One thing I’ve wondered about this incident right from the start, has anyone ever seen a photo of RULE 62 from the start of the Rally? I’d be very curious to know whether she might have been equipped with a full-cockpit enclosure?

Re radar....I agree big swell degrades it's performance, but intermittent returns will give you some indication of where you are relative to the land, and comparing that with a chart can help you stay in a channel.

Re channel size.... I agree you cant sail over reefs, so I measured the width between the (5m?) contour lines.

Re bimini / dodger.... I think it is a safe bet that Rule 62 had a dodger or bimini of some sort, and I think you're very correct in the assessment that these plastic bubbles can insulate you from the real conditions (in addition to providing a lot of extra windage). We have a hard dodger (open at the aft end). Sitting inside, under cover, before the wheel, warm and dry is a very diffferent experience to standing at the wheel with the wind in your face. That's why we love the hard dodger! But it's also why I ask watch standers to stick their heads outside every few minutes, so they can get a sense of what's happening in the real world.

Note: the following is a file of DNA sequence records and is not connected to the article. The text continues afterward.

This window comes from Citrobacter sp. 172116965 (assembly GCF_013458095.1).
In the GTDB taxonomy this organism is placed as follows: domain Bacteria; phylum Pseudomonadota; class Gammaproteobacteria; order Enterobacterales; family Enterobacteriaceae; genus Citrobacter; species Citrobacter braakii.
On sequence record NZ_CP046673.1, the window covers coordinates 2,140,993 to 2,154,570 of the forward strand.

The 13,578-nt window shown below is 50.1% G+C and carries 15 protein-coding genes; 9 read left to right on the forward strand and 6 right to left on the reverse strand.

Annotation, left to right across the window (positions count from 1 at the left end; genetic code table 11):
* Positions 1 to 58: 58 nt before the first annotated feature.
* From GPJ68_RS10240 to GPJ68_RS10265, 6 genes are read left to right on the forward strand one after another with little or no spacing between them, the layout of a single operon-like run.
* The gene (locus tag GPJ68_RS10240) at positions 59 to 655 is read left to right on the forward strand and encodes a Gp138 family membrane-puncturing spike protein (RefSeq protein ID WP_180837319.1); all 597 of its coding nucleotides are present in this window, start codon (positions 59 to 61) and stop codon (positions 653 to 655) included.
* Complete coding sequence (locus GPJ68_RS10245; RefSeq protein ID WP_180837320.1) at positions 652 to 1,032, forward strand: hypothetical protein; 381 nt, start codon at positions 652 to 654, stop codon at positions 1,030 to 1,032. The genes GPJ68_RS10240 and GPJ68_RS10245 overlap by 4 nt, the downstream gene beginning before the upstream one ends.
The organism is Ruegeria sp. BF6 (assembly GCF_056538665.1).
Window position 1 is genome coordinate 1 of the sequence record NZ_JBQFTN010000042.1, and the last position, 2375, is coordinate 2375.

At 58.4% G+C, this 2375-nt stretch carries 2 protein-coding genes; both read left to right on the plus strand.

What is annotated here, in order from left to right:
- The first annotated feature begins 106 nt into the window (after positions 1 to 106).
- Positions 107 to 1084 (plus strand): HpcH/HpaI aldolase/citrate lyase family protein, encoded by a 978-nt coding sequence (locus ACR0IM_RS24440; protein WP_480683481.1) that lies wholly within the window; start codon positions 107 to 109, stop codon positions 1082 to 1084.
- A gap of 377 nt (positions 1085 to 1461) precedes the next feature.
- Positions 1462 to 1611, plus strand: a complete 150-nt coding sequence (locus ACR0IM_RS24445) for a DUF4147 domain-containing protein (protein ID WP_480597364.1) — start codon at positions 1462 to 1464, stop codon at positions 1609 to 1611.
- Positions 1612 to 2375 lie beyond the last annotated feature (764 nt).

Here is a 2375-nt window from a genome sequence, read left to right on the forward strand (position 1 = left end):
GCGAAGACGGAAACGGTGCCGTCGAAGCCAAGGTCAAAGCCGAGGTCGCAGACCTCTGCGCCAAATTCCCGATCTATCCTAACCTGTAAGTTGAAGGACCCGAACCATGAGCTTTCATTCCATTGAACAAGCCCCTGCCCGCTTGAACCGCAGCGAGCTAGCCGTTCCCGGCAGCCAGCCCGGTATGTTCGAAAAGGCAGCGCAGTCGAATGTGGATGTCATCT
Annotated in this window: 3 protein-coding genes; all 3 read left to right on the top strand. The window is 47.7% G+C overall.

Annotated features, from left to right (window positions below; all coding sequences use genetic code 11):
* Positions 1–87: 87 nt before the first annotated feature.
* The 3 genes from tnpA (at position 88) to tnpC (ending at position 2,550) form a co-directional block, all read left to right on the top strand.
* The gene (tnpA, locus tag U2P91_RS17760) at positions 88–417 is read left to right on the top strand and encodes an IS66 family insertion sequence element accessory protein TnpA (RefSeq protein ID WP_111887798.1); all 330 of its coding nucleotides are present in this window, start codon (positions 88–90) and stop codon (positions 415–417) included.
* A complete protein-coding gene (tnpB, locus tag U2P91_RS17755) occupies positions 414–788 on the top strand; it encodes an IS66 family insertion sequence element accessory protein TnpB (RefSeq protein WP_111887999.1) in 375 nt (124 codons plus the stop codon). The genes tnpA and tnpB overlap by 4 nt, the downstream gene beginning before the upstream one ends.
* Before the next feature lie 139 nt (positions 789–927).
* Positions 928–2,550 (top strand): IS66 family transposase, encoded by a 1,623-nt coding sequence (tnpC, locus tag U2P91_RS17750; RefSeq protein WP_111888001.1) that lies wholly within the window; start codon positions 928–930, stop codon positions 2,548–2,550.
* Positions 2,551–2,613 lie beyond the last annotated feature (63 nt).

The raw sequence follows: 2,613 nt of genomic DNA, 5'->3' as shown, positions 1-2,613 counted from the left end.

Jon, you're a man of few posts, but I've found your contributions here to be insightful -- especially, the one a few pages back about modern electronics extending sailors' comfort zones thus permitting them to sail well beyond their capabilities. In the heat of this discussion perhaps we have not yet extended you a "Welcome" aboard to SailNet!
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  #408